Bartiromo-An Eyewitness to History
MARIA: I think that's a result of globalization because companies want to be able to transact anywhere in the world.
If you're in Germany, you want to make sure that you can do business across the continent.
And if you're in Singapore, you want to ensure that you're doing business not only in America, but also in Southeast Asia.
As a result of globalization and business booming all around the world and this stock market mentality booming all around the world with individuals empowered, you had consolidation.
And you had, you know, so many exchanges globally teaming up.
Today you've got so many hubs of the world, whether it's Moscow or Dubai or, you know, Bahrain or Singapore, trying to be the financial hubs.
London for a little while overtook the US in terms of a major financial hub.
So you have transactions happening all around the world, and business consolidating to accommodate that.
MARIA: A COLD GREETING AT THE NYSE
LULU: How has the floor changed in the past 15 years?
When you first started you got bumped by some guy - it was packed, compared to now – which is fairly empty?
MARIA: The floor has changed quite a bit.
I mean, you know, when you look at what has happened in terms of the sheer number of people, you've seen a huge decline because the electronics system has taken over.
When I first got down to the floor 15 years ago, people were bumping into me. I was actually literally physically in their way because they needed to get to their post, they needed to get to the stocks that they were going to trade before the market got away from them. Today is a little different because everything goes through the electronic trading system. Although there are people on the floor, the business is really coming from elsewhere, away from the floor. The transactions are done electronically. That's why the floor has actually moved and created new electronic stations. It's night and day.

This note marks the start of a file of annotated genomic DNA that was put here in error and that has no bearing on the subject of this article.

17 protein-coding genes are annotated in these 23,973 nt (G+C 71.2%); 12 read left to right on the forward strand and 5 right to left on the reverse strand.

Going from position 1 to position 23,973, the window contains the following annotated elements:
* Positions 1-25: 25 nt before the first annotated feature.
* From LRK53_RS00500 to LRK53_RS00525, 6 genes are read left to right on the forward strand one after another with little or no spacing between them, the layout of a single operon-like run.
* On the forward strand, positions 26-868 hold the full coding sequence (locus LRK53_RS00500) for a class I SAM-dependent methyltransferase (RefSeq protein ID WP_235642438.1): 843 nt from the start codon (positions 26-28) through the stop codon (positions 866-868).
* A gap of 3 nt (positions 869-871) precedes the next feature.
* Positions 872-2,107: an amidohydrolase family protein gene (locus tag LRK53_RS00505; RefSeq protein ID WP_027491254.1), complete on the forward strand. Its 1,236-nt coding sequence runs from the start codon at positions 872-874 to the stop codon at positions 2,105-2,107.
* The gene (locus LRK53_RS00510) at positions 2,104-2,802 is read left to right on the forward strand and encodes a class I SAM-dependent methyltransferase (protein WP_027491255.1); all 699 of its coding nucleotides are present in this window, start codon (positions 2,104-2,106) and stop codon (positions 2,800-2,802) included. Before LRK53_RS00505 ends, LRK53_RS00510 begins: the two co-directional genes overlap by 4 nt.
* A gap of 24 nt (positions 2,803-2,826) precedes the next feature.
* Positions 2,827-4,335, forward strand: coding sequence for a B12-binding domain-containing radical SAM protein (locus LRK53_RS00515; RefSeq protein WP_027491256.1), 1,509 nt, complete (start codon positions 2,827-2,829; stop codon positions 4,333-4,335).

LULU: You weren't welcomed, right?
MARIA: I wasn't welcomed by everybody, for sure. I have to give so much credit to Dick Grassobecause he truly allowed us to broadcast from the floor. And he made it happen.
Because without Dick's support it would not have happened.
When I first got to the floor, while I did have some camaraderie with the guys, it wasn't across the board, there were some people who really did make it difficult for me.
I remember Mike Robbins, who really scared me and yelled at me and didn't want me around back then. I would walk around the building so that I didn't have to pass him because he hated me so much. But I kept coming back and I made sure that I knew my stuff so that he couldn't push me around, and then I found out that he was on the board of the exchange.
So there definitely were a group of people who felt that, `Why are we opening up this to the public? Why are we trying to demystify the markets?'